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Edmund Halley

More Than Just A Comet


Edmund Halley

Edmund Halley

Public Domain
Edmund Halley was born October 29, 1656 in Haggerston, Shoreditch, England. Thanks to a later change in the calendar system, his birth date is now considered to be November 8. His father, also Edmund, was a wealthy soap-maker in London. Besides his soap business, the elder Halley owned a number of properties in London, from which he collected a tidy sum for rent. Though the family lost a lot during the Great Fire of London in 1666, they were far from poverty.

Halley, the younger, was tutored privately in his home for many years until he entered Saint Pauls School. There, he excelled in all he did, becoming the captain of the school at the age of 15. At the age of 17, he entered Queen's College Oxford, already an expert astronomer. He carried with him the wonderful collection of astronomical instruments purchased for him by his father.

Within the next two years, he began working John Flamsteed, Astronomer Royal, assisting with observations at Oxford and Greenwich. When Flamsteed published his findings in "Philosophical Transactions of the Royal Society" in 1675, he mentioned Halley by name.

Besides the assistance he was providing to Flamsteed, Halley was also making observations of his own. On August 21, 1676 he observed an occultation of Mars by the Moon, which he published in "Philosophical Transactions of the Royal Society."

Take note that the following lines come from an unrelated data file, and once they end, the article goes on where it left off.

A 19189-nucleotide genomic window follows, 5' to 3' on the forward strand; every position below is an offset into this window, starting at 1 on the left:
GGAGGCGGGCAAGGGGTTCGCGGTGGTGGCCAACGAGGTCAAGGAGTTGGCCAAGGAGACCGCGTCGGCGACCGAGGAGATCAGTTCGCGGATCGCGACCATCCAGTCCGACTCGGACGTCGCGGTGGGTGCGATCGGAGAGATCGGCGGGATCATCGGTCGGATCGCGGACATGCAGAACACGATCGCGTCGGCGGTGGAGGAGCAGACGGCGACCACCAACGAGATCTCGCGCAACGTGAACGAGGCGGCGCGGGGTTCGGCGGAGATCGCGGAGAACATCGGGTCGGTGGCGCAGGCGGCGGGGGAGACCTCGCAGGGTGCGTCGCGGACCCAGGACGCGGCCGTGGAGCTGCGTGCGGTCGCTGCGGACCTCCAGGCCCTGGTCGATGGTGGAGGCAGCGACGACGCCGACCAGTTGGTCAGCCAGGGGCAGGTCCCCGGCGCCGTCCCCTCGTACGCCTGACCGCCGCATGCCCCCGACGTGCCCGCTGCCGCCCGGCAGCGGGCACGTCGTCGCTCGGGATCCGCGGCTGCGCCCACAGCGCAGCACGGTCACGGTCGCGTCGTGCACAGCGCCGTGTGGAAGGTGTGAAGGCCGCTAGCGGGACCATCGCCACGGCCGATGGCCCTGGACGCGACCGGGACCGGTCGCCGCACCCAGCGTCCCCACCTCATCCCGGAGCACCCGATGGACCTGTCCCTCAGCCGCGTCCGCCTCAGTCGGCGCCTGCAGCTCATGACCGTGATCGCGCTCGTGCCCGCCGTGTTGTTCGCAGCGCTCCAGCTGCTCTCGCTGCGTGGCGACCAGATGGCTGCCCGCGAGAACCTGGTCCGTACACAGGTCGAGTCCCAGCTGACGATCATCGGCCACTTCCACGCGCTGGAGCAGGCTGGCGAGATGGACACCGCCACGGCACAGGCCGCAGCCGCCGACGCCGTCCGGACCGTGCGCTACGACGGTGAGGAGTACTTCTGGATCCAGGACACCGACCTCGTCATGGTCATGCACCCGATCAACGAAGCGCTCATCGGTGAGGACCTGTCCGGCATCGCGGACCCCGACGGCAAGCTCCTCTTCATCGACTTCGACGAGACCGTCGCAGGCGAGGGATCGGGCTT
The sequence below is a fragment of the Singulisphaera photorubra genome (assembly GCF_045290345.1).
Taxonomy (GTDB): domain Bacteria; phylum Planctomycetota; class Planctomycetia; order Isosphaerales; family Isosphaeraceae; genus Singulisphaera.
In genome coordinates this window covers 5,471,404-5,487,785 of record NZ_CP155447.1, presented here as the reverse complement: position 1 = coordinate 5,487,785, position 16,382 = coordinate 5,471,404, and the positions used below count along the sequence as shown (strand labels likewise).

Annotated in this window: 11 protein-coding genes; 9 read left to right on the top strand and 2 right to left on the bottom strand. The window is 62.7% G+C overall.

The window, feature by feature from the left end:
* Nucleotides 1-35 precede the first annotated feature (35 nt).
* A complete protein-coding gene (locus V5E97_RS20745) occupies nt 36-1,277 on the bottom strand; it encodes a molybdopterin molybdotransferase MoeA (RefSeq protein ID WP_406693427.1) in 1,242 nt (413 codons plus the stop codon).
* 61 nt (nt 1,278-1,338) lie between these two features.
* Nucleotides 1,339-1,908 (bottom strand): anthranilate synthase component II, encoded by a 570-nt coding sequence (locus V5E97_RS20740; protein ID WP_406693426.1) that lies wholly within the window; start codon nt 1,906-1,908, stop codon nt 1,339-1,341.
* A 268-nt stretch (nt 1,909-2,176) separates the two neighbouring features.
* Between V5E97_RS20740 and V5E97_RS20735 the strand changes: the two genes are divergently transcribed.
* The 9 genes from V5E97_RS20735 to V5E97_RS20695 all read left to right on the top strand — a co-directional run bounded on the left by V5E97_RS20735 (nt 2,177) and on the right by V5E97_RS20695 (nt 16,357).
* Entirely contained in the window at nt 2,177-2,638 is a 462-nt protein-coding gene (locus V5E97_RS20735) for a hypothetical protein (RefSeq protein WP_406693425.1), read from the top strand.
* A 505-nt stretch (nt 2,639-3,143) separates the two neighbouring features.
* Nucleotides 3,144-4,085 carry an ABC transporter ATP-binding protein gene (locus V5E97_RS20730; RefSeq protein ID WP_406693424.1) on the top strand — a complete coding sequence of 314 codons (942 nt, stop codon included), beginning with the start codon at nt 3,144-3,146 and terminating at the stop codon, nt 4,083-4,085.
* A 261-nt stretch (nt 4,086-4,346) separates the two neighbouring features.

At some point in this time period, it seems that Edmund put his Oxford career on hold. While his mentor John Flamsteed began mapping the northern sky, Halley decided to map the southern sky.

Using funds secured from his father, and with the backing of King George II and other influential men, Edmund Halley set sail for St Helena Island, the southernmost point of the British empire.

It turned out that Saint Helena was not an ideal location for celestial observations. Still, during the year and a half spent there, Halley catalogued 341 southern hemisphere stars and discovered a star cluster in Centaurus. He also made the first complete observation of a transit of Mercury on November 7, 1677. Added to the improvements he made to the sextant and the observations of ocean and atmosphere he made during the journey, it was definitely not a wasted trip.

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